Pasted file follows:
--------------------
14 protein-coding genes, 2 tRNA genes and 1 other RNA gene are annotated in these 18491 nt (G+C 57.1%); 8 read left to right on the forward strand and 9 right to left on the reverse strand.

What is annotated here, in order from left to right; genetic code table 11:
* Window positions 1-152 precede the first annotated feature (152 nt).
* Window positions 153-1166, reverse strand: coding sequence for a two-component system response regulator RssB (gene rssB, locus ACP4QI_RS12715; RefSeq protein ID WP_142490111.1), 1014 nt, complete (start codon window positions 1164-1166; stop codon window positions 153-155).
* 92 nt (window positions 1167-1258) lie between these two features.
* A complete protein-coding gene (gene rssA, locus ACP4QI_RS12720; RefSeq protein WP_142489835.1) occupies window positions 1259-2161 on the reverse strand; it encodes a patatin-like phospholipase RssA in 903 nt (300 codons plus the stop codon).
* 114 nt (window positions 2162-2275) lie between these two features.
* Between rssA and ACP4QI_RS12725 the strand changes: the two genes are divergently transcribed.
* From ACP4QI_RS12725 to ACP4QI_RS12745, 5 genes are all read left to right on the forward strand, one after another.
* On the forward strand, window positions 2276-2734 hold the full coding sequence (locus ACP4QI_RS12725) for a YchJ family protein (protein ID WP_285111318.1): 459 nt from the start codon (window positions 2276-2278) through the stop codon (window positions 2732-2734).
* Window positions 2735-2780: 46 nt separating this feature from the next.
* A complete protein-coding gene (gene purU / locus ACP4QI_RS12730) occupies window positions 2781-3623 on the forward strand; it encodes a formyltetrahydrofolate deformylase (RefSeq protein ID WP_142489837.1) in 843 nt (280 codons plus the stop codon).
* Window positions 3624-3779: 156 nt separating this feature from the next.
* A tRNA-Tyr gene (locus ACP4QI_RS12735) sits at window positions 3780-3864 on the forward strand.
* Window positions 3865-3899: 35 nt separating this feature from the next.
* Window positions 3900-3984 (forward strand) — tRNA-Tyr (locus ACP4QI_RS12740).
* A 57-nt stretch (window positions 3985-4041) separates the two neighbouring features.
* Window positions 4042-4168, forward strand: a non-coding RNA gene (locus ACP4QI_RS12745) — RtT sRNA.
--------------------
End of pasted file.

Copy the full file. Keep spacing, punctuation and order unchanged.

14 protein-coding genes, 2 tRNA genes and 1 other RNA gene are annotated in these 18491 nt (G+C 57.1%); 8 read left to right on the forward strand and 9 right to left on the reverse strand.

What is annotated here, in order from left to right; genetic code table 11:
* Window positions 1-152 precede the first annotated feature (152 nt).
* Window positions 153-1166, reverse strand: coding sequence for a two-component system response regulator RssB (gene rssB, locus ACP4QI_RS12715; RefSeq protein ID WP_142490111.1), 1014 nt, complete (start codon window positions 1164-1166; stop codon window positions 153-155).
* 92 nt (window positions 1167-1258) lie between these two features.
* A complete protein-coding gene (gene rssA, locus ACP4QI_RS12720; RefSeq protein WP_142489835.1) occupies window positions 1259-2161 on the reverse strand; it encodes a patatin-like phospholipase RssA in 903 nt (300 codons plus the stop codon).
* 114 nt (window positions 2162-2275) lie between these two features.
* Between rssA and ACP4QI_RS12725 the strand changes: the two genes are divergently transcribed.
* From ACP4QI_RS12725 to ACP4QI_RS12745, 5 genes are all read left to right on the forward strand, one after another.
* On the forward strand, window positions 2276-2734 hold the full coding sequence (locus ACP4QI_RS12725) for a YchJ family protein (protein ID WP_285111318.1): 459 nt from the start codon (window positions 2276-2278) through the stop codon (window positions 2732-2734).
* Window positions 2735-2780: 46 nt separating this feature from the next.
* A complete protein-coding gene (gene purU / locus ACP4QI_RS12730) occupies window positions 2781-3623 on the forward strand; it encodes a formyltetrahydrofolate deformylase (RefSeq protein ID WP_142489837.1) in 843 nt (280 codons plus the stop codon).
* Window positions 3624-3779: 156 nt separating this feature from the next.
* A tRNA-Tyr gene (locus ACP4QI_RS12735) sits at window positions 3780-3864 on the forward strand.
* Window positions 3865-3899: 35 nt separating this feature from the next.
* Window positions 3900-3984 (forward strand) — tRNA-Tyr (locus ACP4QI_RS12740).
* A 57-nt stretch (window positions 3985-4041) separates the two neighbouring features.
* Window positions 4042-4168, forward strand: a non-coding RNA gene (locus ACP4QI_RS12745) — RtT sRNA.